Monday, August 22, 2011

Diving In

I used to be the first person to jump in the water, and the last one out. As a kid, I'd ignore my mother's repeated calls to get out of the pool and into the car. In college, while everyone else needed one more beer before they'd brave the ice cold lake --looked as big as an ocean from the sandy shore-- I'd be impatient, hopping from foot to foot, finally plunging in alone under the moon, feeling as free as I ever have floating in the indigo waves.

We took the kids to the beach again this summer. My son's not much of a swimmer, preferring to putter around on the shore, digging in the sand, creating worlds with his shovel. My girl wanted in that water though. I'd take her deep and she'd struggle to get out of my arms, imagining she could slip into the deep green of the lake and slither like an eel into it's depths. I'd hold her tight, take her closer to shore, and sit down, letting the waves wash over us, feel the undertow tugging at our toes as the water washed back out to sea.

She was fearless.

* * *

I'd never have quit my job; I loved it. It was perfectly tailored to my strengths and interests. It gave me an outlet for some of my obsessions, and the spiritual impulses I don't have anywhere else to put. Having had that, though: The Perfect Job, I find it hard to imagine settling for the Eh, It's Alright, I Guess Job. I sound spoiled as shit, saying that. I recognize that. People everywhere are scrambling desperately for the Eh, It's Alright, I Guess Job, or even the I Hate It, But It Pays The Bills Job.

I'm both incredibly lucky and a little bit smart, and I've dodged that particular bullet. For the time being, at least. We're all just one global financial catastrophe away from ruin, right? I say lucky, because I don't believe most of us earn the grace we're given, any more than I believe that we earn our devastation. God may or may not have a detailed plan for each of us; I'll leave that to the theologians. But I'm pretty sure the bumper sticker got it right when it read: Shit Happens.

I say smart because we bought a house in my husband's name, on his salary alone. Now, if he leaves my ass and takes the house, that won't look so smart anymore, will it? But when I lose my job and we don't lose the house, it looks rather brilliant. It was, brilliant or foolish, a conscious choice to set myself up for stay-at-home-motherhood, to prepare our family financially for that choice.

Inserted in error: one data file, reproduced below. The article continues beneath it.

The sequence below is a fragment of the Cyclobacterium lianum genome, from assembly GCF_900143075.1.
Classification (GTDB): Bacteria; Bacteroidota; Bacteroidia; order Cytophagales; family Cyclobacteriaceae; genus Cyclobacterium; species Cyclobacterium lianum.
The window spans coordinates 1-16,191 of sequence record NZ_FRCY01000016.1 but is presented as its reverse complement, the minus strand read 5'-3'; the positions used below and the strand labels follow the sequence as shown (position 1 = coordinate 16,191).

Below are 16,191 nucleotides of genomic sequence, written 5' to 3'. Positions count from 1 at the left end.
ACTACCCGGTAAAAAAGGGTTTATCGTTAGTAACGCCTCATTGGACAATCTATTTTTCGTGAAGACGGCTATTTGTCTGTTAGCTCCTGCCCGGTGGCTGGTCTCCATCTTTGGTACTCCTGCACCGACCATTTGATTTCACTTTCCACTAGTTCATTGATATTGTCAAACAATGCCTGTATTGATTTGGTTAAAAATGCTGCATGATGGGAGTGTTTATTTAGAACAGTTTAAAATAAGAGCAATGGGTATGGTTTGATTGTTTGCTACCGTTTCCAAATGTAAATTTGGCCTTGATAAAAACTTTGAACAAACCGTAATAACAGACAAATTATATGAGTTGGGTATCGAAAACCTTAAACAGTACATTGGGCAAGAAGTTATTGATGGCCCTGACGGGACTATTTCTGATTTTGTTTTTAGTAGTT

A choice I never made, although I certainly considered it often enough, even while fortunate enough to have landed The Perfect Job. A choice that has been made for me now. By the scarcity of part-time, professional positions, and my antipathy for full-time work. By the large-scale layoffs of teachers in my area, the scarcity of work available even if I wanted it. By the high cost of quality childcare, eating more than half of my take home pay in the best of situations. By the Congressional cutting, cutting, cutting, and the way the trickle-down effect seems as certain as death and taxes when it comes to poverty, but never to work quite right when it comes to wealth.

* * *

My favorite part of diving into waves has always been the feeling of utter freedom as your feet leave the sand and your body becomes weightless. My favorite part of motherhood is the abandonment of What's Supposed To Happen Now and the surrender to immersion in What Is Happening Now.

My favorite feeling? My very, very favorite feeling? The one I wish for my children, for myself, and for everyone I love to experience as often as possible?


* * *

It's so sad that my program has been eliminated. It's so very sad.

But it's not that sad for me.

This is why it's difficult for me to believe that God is stage-directing our every move, or that The Secret to life is as simple as Like Attracts Like. If God directed Congress to eliminate a GED program for parents so I could stay home with my babies, then I'm terribly sorry to be the one to call attention to it, but God is an asshole. And if I Secreted myself into unemployment because I secretly want to be home, and the collateral damage is a group of barely literate mothers who have even fewer options than they did a month ago, then I'm an asshole and should be banned from Secreting things into being ever again.

So I'm left with bumper sticker pseudo-wisdom, luck, and smarts.

I can work with that.


  1. At some point today I was spacing out and thinking about how very few moms really get to choose whether they work or not. Our hands are always forced by the hours or the pay or the cost of childcare or our partners or our mortgage. Choice, "opting out," is such a myth. If I could choose I'd also take meaningful and satisfying part-time work or a year of paid parental leave from another job. So I guess I'm a SAHM. It's fine, but I just wish I had genuine options other than trying to emigrate to Norway.

  2. Sorry your program was eliminated, maybe you will stay at home then? Or will you be reassigned? Don't know how it works where you live.
    Hope the universe goes easy on ya.